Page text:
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Wed, 2 Jan 2019

Using Makefiles for Teensy Development on Mac OS

— SjG @ 9:24 am

Even if you don’t want to use the Arduino IDE for building your application, or want to do fancy things that only the evil, convoluted syntax of Makefiles can provide, you can do Teensy development on the Mac from the command line. While there are a lot of guides out there on how to do it, I hadn’t seen a complete step-by-step set of instructions.

So with no further ado, here are the steps for building Teensy applications on Mac OS using the Makefiles and the mighty command line.

  1. Download the Arduino IDE from https://www.arduino.cc/en/main/software and install it.
  2. Download Teensyduino from https://www.pjrc.com/teensy/td_download.html and install it.
  3. Download a “basic project template” for Teensy. The original is at https://github.com/apmorton/teensy-template but I’ve been using the fork at https://github.com/a-j-f/teensy-template which has been updated more recently and uses the Teensy CLI Loader for uploading to the device.
  4. Update the Makefile to set your Teensy model
  5. Type make to build, or make upload to install on your Teensy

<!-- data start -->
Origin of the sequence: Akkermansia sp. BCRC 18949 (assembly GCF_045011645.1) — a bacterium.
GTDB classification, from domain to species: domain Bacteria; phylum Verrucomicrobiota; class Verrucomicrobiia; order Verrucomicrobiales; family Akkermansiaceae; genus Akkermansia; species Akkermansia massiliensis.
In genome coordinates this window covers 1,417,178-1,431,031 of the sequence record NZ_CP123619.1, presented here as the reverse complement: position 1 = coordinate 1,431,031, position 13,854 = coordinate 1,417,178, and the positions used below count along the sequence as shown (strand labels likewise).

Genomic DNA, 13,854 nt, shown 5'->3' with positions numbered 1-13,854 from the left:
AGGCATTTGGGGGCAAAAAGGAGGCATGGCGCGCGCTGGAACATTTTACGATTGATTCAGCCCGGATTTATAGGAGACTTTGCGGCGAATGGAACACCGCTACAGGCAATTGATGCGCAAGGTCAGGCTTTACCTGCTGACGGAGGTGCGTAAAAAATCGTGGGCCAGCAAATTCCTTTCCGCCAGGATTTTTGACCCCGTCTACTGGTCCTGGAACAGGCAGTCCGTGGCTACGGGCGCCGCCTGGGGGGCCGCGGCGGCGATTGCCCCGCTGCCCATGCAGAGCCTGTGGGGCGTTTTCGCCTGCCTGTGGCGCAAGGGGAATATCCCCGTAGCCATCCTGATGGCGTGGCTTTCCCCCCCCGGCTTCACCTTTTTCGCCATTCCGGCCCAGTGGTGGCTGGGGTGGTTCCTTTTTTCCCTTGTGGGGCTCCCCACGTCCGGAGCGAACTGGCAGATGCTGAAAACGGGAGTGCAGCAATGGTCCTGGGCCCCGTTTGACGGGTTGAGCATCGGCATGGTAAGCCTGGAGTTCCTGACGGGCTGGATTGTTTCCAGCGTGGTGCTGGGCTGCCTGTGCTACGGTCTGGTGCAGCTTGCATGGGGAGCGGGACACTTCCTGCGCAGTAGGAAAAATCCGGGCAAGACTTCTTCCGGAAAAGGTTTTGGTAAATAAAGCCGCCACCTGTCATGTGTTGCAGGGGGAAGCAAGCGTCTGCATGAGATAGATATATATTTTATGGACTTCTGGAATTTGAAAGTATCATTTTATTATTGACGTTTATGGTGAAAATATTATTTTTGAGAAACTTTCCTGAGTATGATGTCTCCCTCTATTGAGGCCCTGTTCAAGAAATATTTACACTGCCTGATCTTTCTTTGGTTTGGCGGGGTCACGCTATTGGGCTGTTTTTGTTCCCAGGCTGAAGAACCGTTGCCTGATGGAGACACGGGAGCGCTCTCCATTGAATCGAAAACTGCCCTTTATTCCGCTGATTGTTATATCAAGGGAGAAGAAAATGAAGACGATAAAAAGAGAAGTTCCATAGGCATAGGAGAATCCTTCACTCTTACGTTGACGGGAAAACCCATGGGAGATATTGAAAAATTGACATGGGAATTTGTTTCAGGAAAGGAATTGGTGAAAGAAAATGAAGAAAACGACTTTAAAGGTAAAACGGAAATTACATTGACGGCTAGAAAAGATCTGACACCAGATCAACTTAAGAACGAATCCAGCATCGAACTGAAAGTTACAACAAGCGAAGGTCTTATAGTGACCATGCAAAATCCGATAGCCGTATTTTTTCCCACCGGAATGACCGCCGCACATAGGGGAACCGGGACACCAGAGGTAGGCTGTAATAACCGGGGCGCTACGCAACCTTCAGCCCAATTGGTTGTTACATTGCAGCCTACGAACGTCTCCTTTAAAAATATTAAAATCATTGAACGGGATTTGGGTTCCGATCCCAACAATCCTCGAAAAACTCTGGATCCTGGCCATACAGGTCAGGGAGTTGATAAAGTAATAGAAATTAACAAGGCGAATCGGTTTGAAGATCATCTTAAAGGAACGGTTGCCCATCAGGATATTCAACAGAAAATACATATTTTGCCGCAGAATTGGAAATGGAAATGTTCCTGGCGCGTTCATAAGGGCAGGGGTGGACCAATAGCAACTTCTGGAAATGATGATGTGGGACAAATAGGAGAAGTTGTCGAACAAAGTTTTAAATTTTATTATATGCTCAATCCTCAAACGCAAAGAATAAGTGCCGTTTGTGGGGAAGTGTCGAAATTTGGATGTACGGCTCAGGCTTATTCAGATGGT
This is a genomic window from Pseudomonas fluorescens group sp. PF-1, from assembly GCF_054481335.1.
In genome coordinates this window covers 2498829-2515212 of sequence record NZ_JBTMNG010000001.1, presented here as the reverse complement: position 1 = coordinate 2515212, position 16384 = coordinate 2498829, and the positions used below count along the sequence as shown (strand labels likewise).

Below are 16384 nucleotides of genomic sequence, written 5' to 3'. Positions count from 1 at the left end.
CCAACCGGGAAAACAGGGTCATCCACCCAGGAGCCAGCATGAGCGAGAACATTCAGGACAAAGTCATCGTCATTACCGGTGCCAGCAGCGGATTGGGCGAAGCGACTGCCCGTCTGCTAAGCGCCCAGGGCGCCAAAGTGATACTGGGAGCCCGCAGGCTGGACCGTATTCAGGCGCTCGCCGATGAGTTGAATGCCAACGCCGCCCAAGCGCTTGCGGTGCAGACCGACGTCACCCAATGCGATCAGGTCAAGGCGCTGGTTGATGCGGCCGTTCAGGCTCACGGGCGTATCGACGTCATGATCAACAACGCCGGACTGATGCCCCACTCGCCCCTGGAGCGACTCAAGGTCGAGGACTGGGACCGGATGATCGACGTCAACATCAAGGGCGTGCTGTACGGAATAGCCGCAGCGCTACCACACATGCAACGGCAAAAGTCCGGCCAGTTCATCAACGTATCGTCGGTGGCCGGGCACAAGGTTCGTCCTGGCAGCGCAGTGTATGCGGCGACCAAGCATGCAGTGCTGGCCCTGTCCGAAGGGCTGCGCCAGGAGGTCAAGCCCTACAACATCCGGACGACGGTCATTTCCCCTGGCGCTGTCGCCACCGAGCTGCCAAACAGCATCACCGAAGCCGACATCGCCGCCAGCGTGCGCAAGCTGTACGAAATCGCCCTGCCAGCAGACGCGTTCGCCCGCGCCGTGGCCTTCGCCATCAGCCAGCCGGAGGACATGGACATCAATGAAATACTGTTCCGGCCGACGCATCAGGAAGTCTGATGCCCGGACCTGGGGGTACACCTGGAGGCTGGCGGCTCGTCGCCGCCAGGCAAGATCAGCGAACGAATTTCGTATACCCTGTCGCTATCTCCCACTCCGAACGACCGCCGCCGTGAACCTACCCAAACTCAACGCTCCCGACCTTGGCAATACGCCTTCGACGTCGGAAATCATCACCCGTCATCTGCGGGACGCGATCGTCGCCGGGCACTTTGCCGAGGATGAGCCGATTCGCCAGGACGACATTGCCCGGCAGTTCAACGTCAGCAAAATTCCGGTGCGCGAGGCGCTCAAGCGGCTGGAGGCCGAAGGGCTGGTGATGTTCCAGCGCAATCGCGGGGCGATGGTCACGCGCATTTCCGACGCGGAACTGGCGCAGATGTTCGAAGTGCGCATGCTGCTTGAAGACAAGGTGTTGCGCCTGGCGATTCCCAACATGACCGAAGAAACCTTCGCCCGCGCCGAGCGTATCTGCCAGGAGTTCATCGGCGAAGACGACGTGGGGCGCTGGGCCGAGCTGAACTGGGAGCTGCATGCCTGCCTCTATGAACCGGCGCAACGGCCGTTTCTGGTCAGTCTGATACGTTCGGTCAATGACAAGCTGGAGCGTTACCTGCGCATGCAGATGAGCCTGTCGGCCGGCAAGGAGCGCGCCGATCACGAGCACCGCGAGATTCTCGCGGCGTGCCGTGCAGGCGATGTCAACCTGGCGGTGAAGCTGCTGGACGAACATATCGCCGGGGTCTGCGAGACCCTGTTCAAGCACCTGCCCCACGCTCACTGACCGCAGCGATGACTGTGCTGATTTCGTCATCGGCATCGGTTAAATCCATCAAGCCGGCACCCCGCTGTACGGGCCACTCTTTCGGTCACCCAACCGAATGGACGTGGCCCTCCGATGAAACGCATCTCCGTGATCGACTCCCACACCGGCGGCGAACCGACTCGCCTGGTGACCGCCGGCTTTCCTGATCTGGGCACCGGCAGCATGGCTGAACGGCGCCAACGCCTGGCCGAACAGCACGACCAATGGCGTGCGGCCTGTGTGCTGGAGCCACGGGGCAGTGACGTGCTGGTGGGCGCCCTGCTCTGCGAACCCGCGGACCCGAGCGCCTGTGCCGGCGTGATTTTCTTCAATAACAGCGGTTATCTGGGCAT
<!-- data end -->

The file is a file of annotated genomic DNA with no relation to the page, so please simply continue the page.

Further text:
If you’re wanting to monitor the serial console of your Teensy over USB, install a terminal program like CoolTerm. Alternatively, if you use Homebrew or MacPorts you can use a console-based terminal program like minicom. Once the USB connector is plugged in, your Teensy will show up as something like /dev/cu.usbmodem45504901. The communications settings will be 115200 baud, 8 bit, no parity, 1 stop bit.



Tue, 1 Jan 2019

WordPress Editors

— SjG @ 11:18 am

I have WordPress automatically updating itself and its plugins using a cron job that uses the magical Word Press CLI. Overall, I’m pretty happy with it. But then, one day, the latest version installed, and my “editing experience” has gone to the new Gutenberg editor.

Now, like all creatures of habit, my first response was “what?!” As I’ve written before, I resist changing things that are otherwise perfectly functional. But then I thought it was an opportunity to work on maintaining that brain plasticity and build some new neural connections. Instead of immediately installing the plugin that allows me to keep the old editor, I’d give the new one a try.

Initially, it did not go well.

I saw the new interface, but the little button to add blocks was grayed out. A single “Title” field and “Text” area appeared, and I could enter data into them, but I couldn’t add new blocks. The javascripty-pop-ups didn’t.

So I looked at the JavaScript console, expecting to see an error from a misloaded source file or some bug. Nothing. I clicked around the interface like an increasingly frustrated monkey for a while, and got nowhere.

Turning to the interwebs for support, I didn’t see much that was helpful. This thread and this one both talked about issues and solutions, none of which seemed to apply. My server is sending proper headers, I don’t have any weird plugins, etc. I checked my user profiles, and they were set to use “Visual Editor.”